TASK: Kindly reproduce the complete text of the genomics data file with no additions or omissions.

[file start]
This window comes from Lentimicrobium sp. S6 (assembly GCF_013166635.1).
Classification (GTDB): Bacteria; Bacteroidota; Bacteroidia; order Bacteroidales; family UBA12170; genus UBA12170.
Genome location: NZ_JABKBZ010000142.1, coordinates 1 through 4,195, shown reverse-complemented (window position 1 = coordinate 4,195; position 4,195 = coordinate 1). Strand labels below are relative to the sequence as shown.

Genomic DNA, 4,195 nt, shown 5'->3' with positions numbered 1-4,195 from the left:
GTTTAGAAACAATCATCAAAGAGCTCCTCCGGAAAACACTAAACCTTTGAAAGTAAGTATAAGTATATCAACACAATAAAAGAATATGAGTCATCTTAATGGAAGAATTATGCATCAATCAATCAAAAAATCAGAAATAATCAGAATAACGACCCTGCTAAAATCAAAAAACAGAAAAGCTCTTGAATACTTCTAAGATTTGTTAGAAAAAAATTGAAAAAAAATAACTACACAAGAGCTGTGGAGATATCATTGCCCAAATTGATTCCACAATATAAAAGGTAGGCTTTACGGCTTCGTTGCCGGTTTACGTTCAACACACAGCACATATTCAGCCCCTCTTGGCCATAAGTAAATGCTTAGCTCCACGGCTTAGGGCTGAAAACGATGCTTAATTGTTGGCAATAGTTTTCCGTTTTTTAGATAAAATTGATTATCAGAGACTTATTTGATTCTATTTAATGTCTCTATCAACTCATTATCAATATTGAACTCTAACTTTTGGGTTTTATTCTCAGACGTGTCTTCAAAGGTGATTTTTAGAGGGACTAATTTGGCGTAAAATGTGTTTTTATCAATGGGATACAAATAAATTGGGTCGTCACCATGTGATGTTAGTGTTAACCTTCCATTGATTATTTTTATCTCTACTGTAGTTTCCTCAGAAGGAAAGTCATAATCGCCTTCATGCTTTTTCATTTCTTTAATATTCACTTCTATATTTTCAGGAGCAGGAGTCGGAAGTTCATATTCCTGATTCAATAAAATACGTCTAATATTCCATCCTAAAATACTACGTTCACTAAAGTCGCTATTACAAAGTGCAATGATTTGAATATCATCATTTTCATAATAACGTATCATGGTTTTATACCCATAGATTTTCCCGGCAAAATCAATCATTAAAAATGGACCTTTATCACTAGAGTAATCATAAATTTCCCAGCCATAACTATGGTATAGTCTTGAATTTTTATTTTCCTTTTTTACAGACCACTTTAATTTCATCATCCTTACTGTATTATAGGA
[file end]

This window comes from Lentimicrobium sp. S6 (assembly GCF_013166635.1).
Classification (GTDB): Bacteria; Bacteroidota; Bacteroidia; order Bacteroidales; family UBA12170; genus UBA12170.
Genome location: NZ_JABKBZ010000142.1, coordinates 1 through 4,195, shown reverse-complemented (window position 1 = coordinate 4,195; position 4,195 = coordinate 1). Strand labels below are relative to the sequence as shown.

Genomic DNA, 4,195 nt, shown 5'->3' with positions numbered 1-4,195 from the left:
GTTTAGAAACAATCATCAAAGAGCTCCTCCGGAAAACACTAAACCTTTGAAAGTAAGTATAAGTATATCAACACAATAAAAGAATATGAGTCATCTTAATGGAAGAATTATGCATCAATCAATCAAAAAATCAGAAATAATCAGAATAACGACCCTGCTAAAATCAAAAAACAGAAAAGCTCTTGAATACTTCTAAGATTTGTTAGAAAAAAATTGAAAAAAAATAACTACACAAGAGCTGTGGAGATATCATTGCCCAAATTGATTCCACAATATAAAAGGTAGGCTTTACGGCTTCGTTGCCGGTTTACGTTCAACACACAGCACATATTCAGCCCCTCTTGGCCATAAGTAAATGCTTAGCTCCACGGCTTAGGGCTGAAAACGATGCTTAATTGTTGGCAATAGTTTTCCGTTTTTTAGATAAAATTGATTATCAGAGACTTATTTGATTCTATTTAATGTCTCTATCAACTCATTATCAATATTGAACTCTAACTTTTGGGTTTTATTCTCAGACGTGTCTTCAAAGGTGATTTTTAGAGGGACTAATTTGGCGTAAAATGTGTTTTTATCAATGGGATACAAATAAATTGGGTCGTCACCATGTGATGTTAGTGTTAACCTTCCATTGATTATTTTTATCTCTACTGTAGTTTCCTCAGAAGGAAAGTCATAATCGCCTTCATGCTTTTTCATTTCTTTAATATTCACTTCTATATTTTCAGGAGCAGGAGTCGGAAGTTCATATTCCTGATTCAATAAAATACGTCTAATATTCCATCCTAAAATACTACGTTCACTAAAGTCGCTATTACAAAGTGCAATGATTTGAATATCATCATTTTCATAATAACGTATCATGGTTTTATACCCATAGATTTTCCCGGCAAAATCAATCATTAAAAATGGACCTTTATCACTAGAGTAATCATAAATTTCCCAGCCATAACTATGGTATAGTCTTGAATTTTTATTTTCCTTTTTTACAGACCACTTTAATTTCATCATCCTTACTGTATTATAGGA